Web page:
The big monkeys ate their required balanced meal, went back for a few more tastes, then asked, “Have we eaten enough healthy food yet?” Once I gave the nod they were off to the dessert station on their own. Both came back smiling, waffle cones filled with vanilla ice cream in hand. One monkey went back for a visually stunning cupcake, but he didn't finish it due to dryness. Both reported the ice cream melted too quickly but tasted fine. My strategy for sweets felt more like casino gambling. I tried a few small items, judging by sight what might be tasty, but the odds were against me. The mini pecan pie had almost no pecans. The cream puff was dry, it's pudding tasting of chemicals. The gooey butter bars were pretty good. They might have been made on-site. Paula claims them as one of her signature dishes, but my mom makes the same thing using a recipe from a country cousin from Tate County, MS. However, our buffet had an Elvis version, made with peanut butter and bananas, which I passed on.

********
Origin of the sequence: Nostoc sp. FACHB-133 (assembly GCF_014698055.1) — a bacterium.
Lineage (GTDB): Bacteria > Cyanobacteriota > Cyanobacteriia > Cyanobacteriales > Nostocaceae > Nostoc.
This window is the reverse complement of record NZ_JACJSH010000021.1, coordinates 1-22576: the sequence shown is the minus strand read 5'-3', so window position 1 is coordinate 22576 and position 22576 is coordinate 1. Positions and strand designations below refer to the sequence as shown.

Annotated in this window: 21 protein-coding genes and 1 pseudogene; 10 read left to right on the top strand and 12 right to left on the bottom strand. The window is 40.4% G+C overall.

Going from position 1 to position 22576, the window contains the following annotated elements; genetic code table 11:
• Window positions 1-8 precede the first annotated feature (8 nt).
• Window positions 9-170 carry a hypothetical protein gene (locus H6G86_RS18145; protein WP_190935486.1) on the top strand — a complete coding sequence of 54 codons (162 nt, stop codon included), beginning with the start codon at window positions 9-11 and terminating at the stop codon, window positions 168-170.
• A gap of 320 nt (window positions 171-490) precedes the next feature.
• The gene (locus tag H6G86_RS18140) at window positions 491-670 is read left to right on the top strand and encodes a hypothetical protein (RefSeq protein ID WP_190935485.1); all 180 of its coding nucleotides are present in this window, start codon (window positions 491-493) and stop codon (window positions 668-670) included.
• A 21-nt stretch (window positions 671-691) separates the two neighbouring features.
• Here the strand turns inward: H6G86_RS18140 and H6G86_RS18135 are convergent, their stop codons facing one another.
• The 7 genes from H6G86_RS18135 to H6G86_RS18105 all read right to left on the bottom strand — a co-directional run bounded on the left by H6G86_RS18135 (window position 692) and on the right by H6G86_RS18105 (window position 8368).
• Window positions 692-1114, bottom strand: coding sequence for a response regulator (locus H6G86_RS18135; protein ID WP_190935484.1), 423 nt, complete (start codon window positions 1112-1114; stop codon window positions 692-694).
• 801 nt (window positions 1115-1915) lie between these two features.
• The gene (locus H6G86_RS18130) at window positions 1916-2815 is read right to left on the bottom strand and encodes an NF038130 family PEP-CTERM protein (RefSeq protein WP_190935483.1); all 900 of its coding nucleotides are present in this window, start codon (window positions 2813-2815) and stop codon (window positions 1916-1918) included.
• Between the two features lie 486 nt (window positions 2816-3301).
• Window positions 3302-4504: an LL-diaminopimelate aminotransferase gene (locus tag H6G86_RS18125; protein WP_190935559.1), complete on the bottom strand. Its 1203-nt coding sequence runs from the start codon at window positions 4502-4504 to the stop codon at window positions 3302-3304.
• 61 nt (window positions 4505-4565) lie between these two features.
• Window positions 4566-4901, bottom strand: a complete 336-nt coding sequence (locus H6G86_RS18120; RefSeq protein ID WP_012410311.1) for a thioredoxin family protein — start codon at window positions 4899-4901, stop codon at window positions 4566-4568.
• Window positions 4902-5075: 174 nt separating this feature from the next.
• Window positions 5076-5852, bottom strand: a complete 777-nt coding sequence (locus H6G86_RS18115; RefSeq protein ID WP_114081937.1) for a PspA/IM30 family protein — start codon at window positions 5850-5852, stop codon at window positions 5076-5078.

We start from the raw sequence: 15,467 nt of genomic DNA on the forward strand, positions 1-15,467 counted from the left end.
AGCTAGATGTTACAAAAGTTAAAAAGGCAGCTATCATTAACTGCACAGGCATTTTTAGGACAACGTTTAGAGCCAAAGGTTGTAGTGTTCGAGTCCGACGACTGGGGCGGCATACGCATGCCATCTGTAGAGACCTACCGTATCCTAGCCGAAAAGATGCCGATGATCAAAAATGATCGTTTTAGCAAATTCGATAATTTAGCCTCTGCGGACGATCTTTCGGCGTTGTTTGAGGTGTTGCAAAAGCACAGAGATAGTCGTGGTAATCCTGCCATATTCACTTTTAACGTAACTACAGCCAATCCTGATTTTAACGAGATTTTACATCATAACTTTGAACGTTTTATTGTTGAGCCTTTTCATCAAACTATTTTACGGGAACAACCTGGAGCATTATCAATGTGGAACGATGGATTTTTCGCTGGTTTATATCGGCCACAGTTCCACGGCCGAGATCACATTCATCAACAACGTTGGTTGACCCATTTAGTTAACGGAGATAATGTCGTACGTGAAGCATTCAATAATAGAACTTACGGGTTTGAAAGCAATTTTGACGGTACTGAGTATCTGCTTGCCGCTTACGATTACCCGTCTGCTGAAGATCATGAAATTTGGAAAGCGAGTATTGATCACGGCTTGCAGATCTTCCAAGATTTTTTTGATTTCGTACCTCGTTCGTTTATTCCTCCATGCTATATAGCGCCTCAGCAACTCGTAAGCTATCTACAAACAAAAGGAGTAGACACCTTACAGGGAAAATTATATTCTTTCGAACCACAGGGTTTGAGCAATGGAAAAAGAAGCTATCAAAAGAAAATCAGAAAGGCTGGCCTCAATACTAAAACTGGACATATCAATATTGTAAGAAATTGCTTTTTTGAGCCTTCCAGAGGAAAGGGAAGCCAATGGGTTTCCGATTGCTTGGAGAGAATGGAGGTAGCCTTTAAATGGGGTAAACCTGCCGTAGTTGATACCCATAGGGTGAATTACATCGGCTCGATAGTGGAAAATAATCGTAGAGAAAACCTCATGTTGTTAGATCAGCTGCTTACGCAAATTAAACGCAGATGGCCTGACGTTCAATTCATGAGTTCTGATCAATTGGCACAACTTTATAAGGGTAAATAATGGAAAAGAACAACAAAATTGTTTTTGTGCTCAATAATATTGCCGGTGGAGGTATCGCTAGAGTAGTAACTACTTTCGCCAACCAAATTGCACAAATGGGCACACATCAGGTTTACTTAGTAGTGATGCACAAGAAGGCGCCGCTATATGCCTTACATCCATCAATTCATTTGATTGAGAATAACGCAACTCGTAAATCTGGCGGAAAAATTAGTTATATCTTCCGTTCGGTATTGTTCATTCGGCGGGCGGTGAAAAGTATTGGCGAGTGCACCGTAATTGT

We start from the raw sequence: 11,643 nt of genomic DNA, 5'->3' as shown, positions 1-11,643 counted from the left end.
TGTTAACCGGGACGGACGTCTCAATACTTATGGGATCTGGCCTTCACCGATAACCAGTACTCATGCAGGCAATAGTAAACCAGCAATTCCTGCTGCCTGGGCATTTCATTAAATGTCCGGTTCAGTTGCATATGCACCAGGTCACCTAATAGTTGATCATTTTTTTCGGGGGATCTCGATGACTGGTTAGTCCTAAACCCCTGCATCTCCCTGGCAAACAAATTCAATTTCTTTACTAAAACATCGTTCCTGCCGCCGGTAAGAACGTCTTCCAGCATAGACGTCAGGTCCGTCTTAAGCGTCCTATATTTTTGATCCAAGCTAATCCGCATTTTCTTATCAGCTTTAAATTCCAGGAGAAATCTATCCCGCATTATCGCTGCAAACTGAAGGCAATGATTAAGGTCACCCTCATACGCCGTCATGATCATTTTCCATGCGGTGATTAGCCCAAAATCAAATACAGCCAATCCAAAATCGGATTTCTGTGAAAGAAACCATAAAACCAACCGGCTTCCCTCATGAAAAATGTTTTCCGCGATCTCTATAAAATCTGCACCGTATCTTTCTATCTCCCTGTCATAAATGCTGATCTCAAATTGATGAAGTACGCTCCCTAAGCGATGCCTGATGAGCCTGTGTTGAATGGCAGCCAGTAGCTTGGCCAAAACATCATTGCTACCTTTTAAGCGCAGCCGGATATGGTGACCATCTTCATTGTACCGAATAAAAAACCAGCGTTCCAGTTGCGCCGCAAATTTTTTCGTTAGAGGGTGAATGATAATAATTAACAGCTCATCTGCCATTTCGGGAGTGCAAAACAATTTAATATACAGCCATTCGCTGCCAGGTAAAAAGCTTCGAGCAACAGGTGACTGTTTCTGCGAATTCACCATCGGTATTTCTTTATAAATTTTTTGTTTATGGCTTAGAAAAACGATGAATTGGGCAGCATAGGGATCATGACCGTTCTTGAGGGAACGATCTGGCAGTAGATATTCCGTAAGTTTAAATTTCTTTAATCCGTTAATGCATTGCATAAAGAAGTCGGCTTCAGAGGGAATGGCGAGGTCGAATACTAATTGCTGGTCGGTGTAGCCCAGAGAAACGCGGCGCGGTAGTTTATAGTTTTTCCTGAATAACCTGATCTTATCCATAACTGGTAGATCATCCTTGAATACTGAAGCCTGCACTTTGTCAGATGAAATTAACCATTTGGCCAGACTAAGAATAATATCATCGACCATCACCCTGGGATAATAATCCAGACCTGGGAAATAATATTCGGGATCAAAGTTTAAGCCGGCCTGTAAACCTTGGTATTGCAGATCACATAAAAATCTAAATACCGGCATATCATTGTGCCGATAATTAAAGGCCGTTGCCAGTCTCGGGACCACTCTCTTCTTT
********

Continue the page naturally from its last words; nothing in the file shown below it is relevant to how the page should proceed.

The biggest pro of any buffet is the number of choices, which can also be its biggest con. We probably only sampled 20% of Deen food on our one visit, so I'll just give you our highlights. The bright spots: collard greens, cheese biscuits, grilled meats, fresh salad bar, gooey butter bars (there are multiple flavors). The low spots: most veggies were swimming in buttery oil, most desserts were less-than-fresh, and many choices were very salty, like the mashed potatoes, shrimp and grits, and fried catfish. If you venture down to Deenland on a different day, you might choose to dive into completely different dishes.
Before you leave you can buy food and gifts from the Paula Deen gift shop, through which you must travel going in and coming out of your dining experience. Luckily 2 male monkeys were only mildly interested in some kitchen gadgets and a shirt that said “Peace, Love, and Butter.” Exit quickly if you have monkeys that don't mix with breakables.
So I left feeling like we'd eaten fake food with a fake Paula Deen at her fake house. However, we kept a sense of humor, we all left full, and no one got an upset stomach later (always a buffet fear of mine). The kids got a view of how Southern food and culture can be fodder for capitalization, which I think they understood on some level. For balance, our next DWM adventure probably needs to be Melanie's Soul Food on Watkins.